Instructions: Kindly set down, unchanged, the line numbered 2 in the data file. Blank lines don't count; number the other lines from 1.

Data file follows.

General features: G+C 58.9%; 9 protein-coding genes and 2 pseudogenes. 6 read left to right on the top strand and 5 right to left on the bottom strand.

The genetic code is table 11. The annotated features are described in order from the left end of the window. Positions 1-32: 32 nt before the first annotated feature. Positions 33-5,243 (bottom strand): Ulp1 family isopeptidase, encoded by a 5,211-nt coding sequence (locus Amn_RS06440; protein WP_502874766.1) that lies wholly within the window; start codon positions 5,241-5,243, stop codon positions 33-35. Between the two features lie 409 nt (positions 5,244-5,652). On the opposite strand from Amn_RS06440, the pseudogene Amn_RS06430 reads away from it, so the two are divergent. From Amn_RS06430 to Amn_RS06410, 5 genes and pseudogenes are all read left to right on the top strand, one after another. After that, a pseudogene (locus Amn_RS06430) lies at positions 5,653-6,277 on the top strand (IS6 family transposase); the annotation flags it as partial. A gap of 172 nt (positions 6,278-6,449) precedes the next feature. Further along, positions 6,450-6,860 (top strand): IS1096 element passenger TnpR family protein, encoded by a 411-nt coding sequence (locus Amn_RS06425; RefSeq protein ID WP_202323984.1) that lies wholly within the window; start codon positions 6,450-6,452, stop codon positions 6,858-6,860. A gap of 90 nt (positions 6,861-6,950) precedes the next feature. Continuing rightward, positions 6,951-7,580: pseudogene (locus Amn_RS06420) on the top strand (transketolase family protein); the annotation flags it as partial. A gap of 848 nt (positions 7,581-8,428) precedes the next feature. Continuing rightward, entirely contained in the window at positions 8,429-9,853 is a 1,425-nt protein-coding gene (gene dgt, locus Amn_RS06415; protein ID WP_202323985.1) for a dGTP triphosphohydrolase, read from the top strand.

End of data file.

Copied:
The genetic code is table 11. The annotated features are described in order from the left end of the window. Positions 1-32: 32 nt before the first annotated feature. Positions 33-5,243 (bottom strand): Ulp1 family isopeptidase, encoded by a 5,211-nt coding sequence (locus Amn_RS06440; protein WP_502874766.1) that lies wholly within the window; start codon positions 5,241-5,243, stop codon positions 33-35. Between the two features lie 409 nt (positions 5,244-5,652). On the opposite strand from Amn_RS06440, the pseudogene Amn_RS06430 reads away from it, so the two are divergent. From Amn_RS06430 to Amn_RS06410, 5 genes and pseudogenes are all read left to right on the top strand, one after another. After that, a pseudogene (locus Amn_RS06430) lies at positions 5,653-6,277 on the top strand (IS6 family transposase); the annotation flags it as partial. A gap of 172 nt (positions 6,278-6,449) precedes the next feature. Further along, positions 6,450-6,860 (top strand): IS1096 element passenger TnpR family protein, encoded by a 411-nt coding sequence (locus Amn_RS06425; RefSeq protein ID WP_202323984.1) that lies wholly within the window; start codon positions 6,450-6,452, stop codon positions 6,858-6,860. A gap of 90 nt (positions 6,861-6,950) precedes the next feature. Continuing rightward, positions 6,951-7,580: pseudogene (locus Amn_RS06420) on the top strand (transketolase family protein); the annotation flags it as partial. A gap of 848 nt (positions 7,581-8,428) precedes the next feature. Continuing rightward, entirely contained in the window at positions 8,429-9,853 is a 1,425-nt protein-coding gene (gene dgt, locus Amn_RS06415; protein ID WP_202323985.1) for a dGTP triphosphohydrolase, read from the top strand.